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Street Car Conductors

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Yon often think it's hard for the passenger conductor of an accommodation train whicíi stops at two or three stations to the mile to tell wbo has paid his fare and who has not. The conductor of a short run accommodation train especially must be a pecnliarly gifted man. He must be at once both cool headed and even tempered, or if not he is a total failure. But if the requisites of a railroad conductor are such, what are the requirements of the man who runs a common street car? Why, as much as those of the railroad man and several times more. The railroad accommodation conductor on one of the short run trains which leave the big cities has little more work, little more responsibility and requires less real skill thau the man who by grace is called "conductor" on a trolley car of one of our cities. Both men, of course, have thousands of cares. The railroad man has a certain number of stops to rnake and a certain schedule time allowed for getting over his run of the railroad. The street car conductor has an uncertain number of stops to make, yet he still has his certain scheduled time to make on bis run, and he must make it, too, or be able to give an "A No. 1" excuse for failure. The railroad conductor is always the biggest man on his train. Ia ever the street car conductor the biggest, unless every 'passenger is off and the motorman also? These things make it hard for the patiënt man, who must be polite and who is expected by the company for which he works and spurred on by a dozen or so sharp eyed "spotters," or "street car detectives," as they cali themselves, to feel as lovely as a spring morning, and they make his already nervous work doubly so. The railroad conductor doesn't meet that phase of existence once in a decade, or if so not any oftener. No one presumes to expect so much froni the knight of the ticket punch as he does from the knight of the trolley rope. Every one who travels ou street cars expects the conductor to know every cross street on his line and just where it strikes that street, and, indeed, he should know this much, but in addition he is expected to kuow every one who lives on the streets along which his line runs, every one who lives on all the countless streets which cross the route of his car and theu all the immediate streets and their inhabitants the whole length of his line. The street car conductor is expected to be porter as well on his car. He must help people on and off, lift up and lift down huge baskets and bundies, never get tired of all the questions which only the city directory, could answer, and then, in addition, keep all of the trict rules of the compauy for which ie works and see to it that all of his jassengers do so too. For this work he ;ets $2 or $2.25 a day, while the raiload conductor, who is a very king in oinparisou, draws his $5 or f 6 per day, or SI 25 a month, and is not classed as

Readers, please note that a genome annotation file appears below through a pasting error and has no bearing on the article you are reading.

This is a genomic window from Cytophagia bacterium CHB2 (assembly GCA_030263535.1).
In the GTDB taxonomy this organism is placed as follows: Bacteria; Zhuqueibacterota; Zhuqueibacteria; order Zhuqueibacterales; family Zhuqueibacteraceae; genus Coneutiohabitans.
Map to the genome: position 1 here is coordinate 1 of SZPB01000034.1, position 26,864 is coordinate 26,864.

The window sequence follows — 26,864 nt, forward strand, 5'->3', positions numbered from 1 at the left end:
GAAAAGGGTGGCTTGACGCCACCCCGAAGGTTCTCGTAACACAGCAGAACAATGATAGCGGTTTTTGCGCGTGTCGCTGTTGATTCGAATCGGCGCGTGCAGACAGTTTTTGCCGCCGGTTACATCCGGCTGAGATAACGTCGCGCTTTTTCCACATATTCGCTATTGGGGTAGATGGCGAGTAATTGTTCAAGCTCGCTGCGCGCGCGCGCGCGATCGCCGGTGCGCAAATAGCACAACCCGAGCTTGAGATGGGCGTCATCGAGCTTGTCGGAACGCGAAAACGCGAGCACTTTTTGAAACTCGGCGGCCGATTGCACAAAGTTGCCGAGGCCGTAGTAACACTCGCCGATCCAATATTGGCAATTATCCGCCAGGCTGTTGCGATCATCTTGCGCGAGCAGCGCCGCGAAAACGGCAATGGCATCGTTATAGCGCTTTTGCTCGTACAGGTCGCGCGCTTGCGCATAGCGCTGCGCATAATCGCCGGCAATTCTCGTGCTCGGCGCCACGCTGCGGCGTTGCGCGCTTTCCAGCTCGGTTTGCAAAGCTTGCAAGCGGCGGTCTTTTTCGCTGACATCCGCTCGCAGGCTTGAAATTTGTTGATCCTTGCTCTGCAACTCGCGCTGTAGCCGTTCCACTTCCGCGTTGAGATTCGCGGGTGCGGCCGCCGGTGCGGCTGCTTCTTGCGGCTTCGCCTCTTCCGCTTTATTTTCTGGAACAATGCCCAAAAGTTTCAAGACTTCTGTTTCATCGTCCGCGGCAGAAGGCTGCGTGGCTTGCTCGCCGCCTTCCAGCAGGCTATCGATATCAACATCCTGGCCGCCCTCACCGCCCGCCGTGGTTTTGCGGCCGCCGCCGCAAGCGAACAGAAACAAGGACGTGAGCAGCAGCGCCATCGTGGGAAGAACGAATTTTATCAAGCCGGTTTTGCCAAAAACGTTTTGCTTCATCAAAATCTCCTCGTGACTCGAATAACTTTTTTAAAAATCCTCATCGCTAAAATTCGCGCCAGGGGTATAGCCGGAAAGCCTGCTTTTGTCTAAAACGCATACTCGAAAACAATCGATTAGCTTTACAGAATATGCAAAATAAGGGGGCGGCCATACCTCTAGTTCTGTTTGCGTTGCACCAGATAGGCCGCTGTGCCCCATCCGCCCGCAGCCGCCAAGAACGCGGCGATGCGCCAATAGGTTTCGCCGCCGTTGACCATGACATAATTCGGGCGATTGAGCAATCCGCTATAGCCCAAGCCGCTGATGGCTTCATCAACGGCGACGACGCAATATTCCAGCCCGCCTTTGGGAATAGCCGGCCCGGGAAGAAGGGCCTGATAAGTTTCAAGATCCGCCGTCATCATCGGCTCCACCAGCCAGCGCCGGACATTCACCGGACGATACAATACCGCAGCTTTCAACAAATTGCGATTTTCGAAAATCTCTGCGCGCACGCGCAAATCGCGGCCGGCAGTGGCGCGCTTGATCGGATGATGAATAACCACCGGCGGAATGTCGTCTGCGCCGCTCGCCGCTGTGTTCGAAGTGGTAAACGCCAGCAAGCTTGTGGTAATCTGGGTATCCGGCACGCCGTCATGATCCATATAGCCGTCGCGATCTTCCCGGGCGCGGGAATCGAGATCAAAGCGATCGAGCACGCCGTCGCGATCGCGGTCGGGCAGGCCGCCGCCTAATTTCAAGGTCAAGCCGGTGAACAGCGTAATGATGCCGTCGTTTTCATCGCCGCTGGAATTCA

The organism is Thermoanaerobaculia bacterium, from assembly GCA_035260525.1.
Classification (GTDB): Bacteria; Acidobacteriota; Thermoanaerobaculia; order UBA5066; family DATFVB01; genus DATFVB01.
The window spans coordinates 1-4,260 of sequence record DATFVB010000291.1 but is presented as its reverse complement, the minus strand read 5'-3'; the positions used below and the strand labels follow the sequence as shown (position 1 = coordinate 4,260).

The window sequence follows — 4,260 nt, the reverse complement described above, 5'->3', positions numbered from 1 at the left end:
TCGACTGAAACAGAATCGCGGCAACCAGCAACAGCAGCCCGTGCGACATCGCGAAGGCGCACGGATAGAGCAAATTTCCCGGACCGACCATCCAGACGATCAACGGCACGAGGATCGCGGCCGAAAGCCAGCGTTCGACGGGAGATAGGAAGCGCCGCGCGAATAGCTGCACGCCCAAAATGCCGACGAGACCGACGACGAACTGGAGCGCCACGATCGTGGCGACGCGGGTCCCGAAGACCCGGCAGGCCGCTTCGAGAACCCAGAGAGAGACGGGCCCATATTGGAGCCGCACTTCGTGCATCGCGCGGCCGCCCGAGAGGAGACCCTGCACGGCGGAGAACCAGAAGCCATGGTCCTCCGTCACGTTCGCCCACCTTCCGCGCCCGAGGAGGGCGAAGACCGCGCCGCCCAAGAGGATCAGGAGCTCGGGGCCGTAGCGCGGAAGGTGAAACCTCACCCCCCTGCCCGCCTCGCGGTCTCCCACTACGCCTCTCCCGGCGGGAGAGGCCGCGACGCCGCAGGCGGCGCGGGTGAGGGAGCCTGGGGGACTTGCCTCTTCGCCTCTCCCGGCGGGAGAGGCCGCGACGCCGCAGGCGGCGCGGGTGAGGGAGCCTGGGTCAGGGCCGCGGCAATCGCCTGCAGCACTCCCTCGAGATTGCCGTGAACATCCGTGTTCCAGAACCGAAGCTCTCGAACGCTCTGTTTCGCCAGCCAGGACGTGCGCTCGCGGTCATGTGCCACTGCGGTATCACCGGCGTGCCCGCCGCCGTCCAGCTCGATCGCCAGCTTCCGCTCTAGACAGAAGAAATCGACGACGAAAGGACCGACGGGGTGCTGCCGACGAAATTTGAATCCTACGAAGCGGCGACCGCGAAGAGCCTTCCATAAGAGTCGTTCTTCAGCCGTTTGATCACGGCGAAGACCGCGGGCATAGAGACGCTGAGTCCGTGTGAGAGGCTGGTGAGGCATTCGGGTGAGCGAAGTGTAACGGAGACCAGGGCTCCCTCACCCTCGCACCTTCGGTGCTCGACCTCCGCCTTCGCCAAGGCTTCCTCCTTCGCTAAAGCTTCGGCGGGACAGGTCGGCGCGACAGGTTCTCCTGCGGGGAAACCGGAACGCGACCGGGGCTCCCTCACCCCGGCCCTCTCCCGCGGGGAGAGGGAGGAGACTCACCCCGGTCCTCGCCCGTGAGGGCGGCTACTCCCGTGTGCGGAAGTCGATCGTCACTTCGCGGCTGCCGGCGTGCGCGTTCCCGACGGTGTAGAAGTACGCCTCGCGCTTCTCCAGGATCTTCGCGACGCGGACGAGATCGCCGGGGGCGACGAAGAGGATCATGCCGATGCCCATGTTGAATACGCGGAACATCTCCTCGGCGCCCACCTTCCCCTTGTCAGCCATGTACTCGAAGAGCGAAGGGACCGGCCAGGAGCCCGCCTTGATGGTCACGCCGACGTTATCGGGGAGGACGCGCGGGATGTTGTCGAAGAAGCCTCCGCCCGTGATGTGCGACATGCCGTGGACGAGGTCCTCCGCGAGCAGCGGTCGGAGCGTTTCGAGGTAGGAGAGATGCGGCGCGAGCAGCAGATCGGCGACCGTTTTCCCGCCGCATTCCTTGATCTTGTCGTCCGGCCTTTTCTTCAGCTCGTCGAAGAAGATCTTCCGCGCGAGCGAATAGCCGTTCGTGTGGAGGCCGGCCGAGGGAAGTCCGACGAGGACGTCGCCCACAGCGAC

Ann Arbor Argus
Old News